September 25, 2017
My mission in life is not merely to survive, but to thrive; and to do so with some passion, some compassion, some humor, and some style. – Maya Angelou
Hello! While the weather didn’t feel like it this weekend, I was reminded by the bright colors of the trees that fall is here and we’re moving rapidly into the semester. It’s the time where we can see growth and the potential for significant change, even though it’s only a month into the semester.
Last week, I was delighted by a surprise visit by a UW – S alumni. A student in my freshman seminar four years ago, we continued our conversations over the years to learn together about the world and explore new opportunities (including Wisconsin in Scotland). Now a graduate student in a professional program, this alumni shared how much both curricular and co-curricular activities impacted personal growth. The support from faculty and staff in emerging fully into his own identity, as well as his connections with classmates and now long term friends, are invaluable.
Even as we work with students, how do we envision them as alumni? In what ways are we encouraging them into new opportunities? The growth mindset is a framework that can be used to encourage students who struggle and may not see themselves as learning new skills or knowledge.
The growth mindset was studied by Dr. Carol Dweck and discussed in her book “Mindset: The New Psychology of Success” (2007). This mindset supports the belief that people can develop their basic abilities through hard work and dedication. Intelligence and talents are a starting point.
The growth mindset can help us as teachers to encourage development in our students. Feedback is a critical part. As stated in Seven Principles for Good Practice in Undergraduate Education “students need help in assessing existing knowledge and competence…Students need frequent opportunities to perform and receive suggestions for improvement. At various points during college, and at the end, students need chances to reflect on what they have learned, what they still need to know, and how to assess themselves” (Chickering and Gamson, 1987). Final scores on an exam or in a game means little if feedback is not provided to help students improve.
Effective feedback is timely and specific. It provides opportunities to learn what has been done well and areas where improvement is needed. Dr. Maryellen Weimer, provides ideas at http://www.facultyfocus.com/articles/teaching-professor-blog/giving-students-more-effective-feedback/. As you consider feedback you’re providing to students, her ideas can increase your impact and effectiveness in supporting students in their growth. In addition, how we talk with our students about improvement is important. Seehttps://www.mindsetworks.com/websitemedia/resources/growth-mindset-feedback-tool.pdffor ideas on statements that encourage learning.
Upcoming events THIS WEEK!
- The Well-being Community of Practice meets this Wednesday, September 27 from noon – 12:50 p.m. Our first meeting’s topic is Mind full or Mindful.Mindfulness is maintaining a moment-by-moment awareness of our thoughts, emotions, bodily sensations, and surrounding environment. Come learn how to experience a variety of mindfulness research-backed impacts, including reduction in stress, improvements in job satisfaction, emotional regulation, and focus. Randy Barker and Mimi Rappley-Larson will facilitate our learning and conversation.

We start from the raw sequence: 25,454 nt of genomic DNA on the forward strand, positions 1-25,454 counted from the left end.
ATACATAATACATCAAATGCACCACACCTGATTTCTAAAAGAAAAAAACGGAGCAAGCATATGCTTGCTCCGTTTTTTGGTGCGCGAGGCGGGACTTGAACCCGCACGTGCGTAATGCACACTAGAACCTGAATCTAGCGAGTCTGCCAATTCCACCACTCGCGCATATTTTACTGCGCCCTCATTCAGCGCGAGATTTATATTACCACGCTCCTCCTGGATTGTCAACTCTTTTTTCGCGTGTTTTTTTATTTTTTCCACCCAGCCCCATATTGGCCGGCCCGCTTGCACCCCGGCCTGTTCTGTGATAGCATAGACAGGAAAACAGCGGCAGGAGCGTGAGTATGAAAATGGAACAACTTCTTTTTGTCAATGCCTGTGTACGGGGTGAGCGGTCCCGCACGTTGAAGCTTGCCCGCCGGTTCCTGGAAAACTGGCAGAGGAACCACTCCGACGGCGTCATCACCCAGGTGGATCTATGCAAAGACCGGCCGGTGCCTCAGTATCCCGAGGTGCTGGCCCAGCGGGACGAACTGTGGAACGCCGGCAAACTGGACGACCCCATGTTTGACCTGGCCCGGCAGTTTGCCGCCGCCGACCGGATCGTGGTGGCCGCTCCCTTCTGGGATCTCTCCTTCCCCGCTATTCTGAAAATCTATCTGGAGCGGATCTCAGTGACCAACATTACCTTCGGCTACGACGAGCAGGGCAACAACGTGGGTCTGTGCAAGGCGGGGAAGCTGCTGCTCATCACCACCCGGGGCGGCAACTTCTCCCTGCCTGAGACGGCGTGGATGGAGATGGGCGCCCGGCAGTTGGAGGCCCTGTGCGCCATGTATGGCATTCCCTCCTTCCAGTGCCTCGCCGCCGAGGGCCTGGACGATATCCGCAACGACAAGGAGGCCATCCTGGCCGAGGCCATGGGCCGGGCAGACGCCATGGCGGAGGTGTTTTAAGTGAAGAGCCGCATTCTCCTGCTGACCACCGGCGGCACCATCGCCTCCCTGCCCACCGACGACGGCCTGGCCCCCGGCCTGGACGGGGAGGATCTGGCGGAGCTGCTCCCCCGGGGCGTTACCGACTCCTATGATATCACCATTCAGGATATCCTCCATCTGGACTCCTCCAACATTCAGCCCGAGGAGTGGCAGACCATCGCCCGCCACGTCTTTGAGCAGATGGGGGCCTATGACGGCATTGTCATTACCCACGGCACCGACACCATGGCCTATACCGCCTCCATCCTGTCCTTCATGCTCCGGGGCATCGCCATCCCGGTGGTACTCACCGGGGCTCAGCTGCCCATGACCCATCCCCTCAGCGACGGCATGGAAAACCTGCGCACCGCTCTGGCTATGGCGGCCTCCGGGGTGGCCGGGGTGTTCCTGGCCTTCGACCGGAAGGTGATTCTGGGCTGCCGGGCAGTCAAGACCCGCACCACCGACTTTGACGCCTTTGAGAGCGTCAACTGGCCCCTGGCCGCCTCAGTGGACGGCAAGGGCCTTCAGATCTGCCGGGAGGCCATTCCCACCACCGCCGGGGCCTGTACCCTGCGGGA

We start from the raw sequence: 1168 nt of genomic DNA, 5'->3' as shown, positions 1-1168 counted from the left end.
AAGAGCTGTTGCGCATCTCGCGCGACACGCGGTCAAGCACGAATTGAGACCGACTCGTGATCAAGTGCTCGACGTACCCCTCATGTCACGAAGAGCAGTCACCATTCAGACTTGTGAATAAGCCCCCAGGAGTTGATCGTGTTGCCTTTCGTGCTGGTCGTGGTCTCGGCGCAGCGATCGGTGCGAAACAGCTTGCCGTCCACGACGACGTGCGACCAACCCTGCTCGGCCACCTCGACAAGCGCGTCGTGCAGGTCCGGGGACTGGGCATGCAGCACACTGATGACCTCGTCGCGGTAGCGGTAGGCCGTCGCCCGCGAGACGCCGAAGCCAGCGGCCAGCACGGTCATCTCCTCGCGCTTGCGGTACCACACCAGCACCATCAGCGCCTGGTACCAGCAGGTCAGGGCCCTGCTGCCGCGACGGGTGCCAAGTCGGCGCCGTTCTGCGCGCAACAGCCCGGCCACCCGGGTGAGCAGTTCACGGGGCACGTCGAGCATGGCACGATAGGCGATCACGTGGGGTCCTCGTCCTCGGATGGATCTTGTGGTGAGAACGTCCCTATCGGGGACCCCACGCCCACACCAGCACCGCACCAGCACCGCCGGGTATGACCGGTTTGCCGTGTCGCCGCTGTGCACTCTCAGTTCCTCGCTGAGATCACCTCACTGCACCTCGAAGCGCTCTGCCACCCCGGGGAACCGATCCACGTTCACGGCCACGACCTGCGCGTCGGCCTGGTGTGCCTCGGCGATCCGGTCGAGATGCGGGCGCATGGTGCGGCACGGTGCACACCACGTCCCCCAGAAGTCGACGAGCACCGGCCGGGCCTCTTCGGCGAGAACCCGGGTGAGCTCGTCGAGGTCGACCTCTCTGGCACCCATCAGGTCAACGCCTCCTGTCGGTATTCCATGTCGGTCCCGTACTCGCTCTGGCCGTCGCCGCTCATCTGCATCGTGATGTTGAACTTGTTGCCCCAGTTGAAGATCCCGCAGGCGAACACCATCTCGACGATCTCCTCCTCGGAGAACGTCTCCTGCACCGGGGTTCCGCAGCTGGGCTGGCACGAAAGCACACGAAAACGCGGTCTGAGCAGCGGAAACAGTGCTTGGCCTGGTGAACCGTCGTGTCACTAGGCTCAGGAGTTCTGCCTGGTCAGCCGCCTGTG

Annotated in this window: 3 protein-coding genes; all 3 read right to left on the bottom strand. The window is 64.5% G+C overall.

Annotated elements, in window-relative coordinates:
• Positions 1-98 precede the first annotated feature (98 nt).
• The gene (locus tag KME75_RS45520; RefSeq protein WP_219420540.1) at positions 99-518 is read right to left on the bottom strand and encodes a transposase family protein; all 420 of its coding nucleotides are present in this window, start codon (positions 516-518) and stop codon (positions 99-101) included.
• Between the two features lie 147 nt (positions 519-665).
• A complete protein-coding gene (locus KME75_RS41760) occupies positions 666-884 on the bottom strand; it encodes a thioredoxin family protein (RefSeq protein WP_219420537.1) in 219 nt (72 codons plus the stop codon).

- Lecture Capture is this Thursday, September 28 in Swenson Hall 2005 from noon – 12:50 p.m.. Lecture capture is a broad term that covers most any technology that allows instructors to record lecture course content in a classroom, studio, office or even using portable devices. The recorded lectures then can be made available digitally to students in a variety of formats to facilitate enhanced teaching and student learning opportunities that can happen outside the classroom. If you are considering using lecture capture to develop digital media for the development of a flipped classroom (course modules), supplemental instruction, hybrid courses, online courses or just to augment your in-class lectures this CETL Teaching with Technology Session on Lecture Capture is for you. Topics include: Using Office Mix, Kaltura CaptureSpace and managing video content within Learn@UW-Superior.
- Faculty and staff interested in advancing undergraduate research, scholarly, and creative activity (URSCA) both in the classroom and beyond are invited to attend the first meeting of the URSCA Peer Network this Thursday, September 28 from noon – 12:50 p.m. in the CETL conference room. (This is the correct time – last week I goofed and put down 11:30 – 12:30.) This meeting will focus on sharing experiences and challenges, and participants will provide input to develop a list of topics for future meetings. Whether you are an experienced mentor or looking for tools and resources to get started, the Peer Network will have something to offer. For more information, please contact co-facilitators Julie O’Leary and Cheong Soon Gan. Please note: We needed to make some changes in the October and November meetings. The network will now meet on October 24 and November 16 (rather than October 16 and November 20).
Coming up next week:
Supporting Growth in Non-traditional Students with Monte Stewart and students from the Vets and Non-traditional Student Center is on Thursday, October 5 from 11:30 a.m. – 12:50 p.m. Come hear the perspectives of students and brainstorm ideas to address challenges in learning.
Please note that the Green Zone training on 9/27 has been postponed until November 7.